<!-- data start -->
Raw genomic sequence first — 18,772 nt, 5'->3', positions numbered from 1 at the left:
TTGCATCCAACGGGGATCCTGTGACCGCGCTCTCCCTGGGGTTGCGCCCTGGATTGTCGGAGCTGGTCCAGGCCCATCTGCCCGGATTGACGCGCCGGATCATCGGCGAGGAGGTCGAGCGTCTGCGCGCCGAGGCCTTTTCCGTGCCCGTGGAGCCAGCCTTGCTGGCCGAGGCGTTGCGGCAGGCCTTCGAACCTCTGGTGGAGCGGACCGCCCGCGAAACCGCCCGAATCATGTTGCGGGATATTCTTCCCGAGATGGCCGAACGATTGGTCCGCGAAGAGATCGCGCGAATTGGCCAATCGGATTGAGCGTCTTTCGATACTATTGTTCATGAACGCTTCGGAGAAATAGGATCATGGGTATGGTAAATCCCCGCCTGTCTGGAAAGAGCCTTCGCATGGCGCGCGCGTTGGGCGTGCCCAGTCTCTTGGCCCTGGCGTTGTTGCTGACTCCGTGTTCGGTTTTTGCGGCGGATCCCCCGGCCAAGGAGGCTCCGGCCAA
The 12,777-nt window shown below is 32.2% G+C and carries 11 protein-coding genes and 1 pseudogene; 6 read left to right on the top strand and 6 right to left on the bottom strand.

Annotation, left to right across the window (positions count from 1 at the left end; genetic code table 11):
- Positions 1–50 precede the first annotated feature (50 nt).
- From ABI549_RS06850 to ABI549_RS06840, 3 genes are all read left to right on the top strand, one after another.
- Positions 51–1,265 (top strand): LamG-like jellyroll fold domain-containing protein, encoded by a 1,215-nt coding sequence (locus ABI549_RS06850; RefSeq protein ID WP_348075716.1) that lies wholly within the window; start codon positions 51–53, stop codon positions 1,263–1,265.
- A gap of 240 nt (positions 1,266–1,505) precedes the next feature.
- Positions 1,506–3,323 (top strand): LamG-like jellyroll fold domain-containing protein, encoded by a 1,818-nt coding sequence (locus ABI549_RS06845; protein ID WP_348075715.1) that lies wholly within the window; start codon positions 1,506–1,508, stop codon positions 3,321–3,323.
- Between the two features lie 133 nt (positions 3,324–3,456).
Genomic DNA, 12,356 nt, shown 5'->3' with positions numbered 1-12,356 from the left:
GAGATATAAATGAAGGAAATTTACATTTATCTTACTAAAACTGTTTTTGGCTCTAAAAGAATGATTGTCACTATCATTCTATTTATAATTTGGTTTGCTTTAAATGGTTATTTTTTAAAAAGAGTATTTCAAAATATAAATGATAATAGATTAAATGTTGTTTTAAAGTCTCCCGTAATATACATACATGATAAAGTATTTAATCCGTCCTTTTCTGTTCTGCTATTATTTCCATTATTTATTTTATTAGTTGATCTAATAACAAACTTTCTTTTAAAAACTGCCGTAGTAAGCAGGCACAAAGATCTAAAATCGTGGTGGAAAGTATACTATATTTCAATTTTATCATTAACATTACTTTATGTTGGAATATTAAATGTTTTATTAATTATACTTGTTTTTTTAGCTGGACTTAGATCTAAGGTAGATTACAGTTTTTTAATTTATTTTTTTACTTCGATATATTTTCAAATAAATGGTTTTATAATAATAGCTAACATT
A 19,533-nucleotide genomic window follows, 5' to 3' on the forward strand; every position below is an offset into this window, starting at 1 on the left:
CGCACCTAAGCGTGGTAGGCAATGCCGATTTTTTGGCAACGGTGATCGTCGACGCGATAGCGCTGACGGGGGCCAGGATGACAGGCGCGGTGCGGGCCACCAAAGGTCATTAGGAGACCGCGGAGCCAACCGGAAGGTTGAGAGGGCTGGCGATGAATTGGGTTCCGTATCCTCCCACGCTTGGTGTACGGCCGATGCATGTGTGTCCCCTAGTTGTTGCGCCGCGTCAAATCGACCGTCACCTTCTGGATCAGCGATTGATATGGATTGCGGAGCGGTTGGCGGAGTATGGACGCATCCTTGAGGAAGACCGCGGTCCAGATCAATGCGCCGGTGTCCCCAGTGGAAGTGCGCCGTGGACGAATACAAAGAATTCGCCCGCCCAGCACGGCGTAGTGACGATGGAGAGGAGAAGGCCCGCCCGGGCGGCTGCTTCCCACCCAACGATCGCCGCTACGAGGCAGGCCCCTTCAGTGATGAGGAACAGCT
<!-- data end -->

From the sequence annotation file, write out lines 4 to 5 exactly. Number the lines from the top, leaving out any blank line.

Annotation, left to right across the window (positions count from 1 at the left end; genetic code table 11):
- Positions 1–50 precede the first annotated feature (50 nt).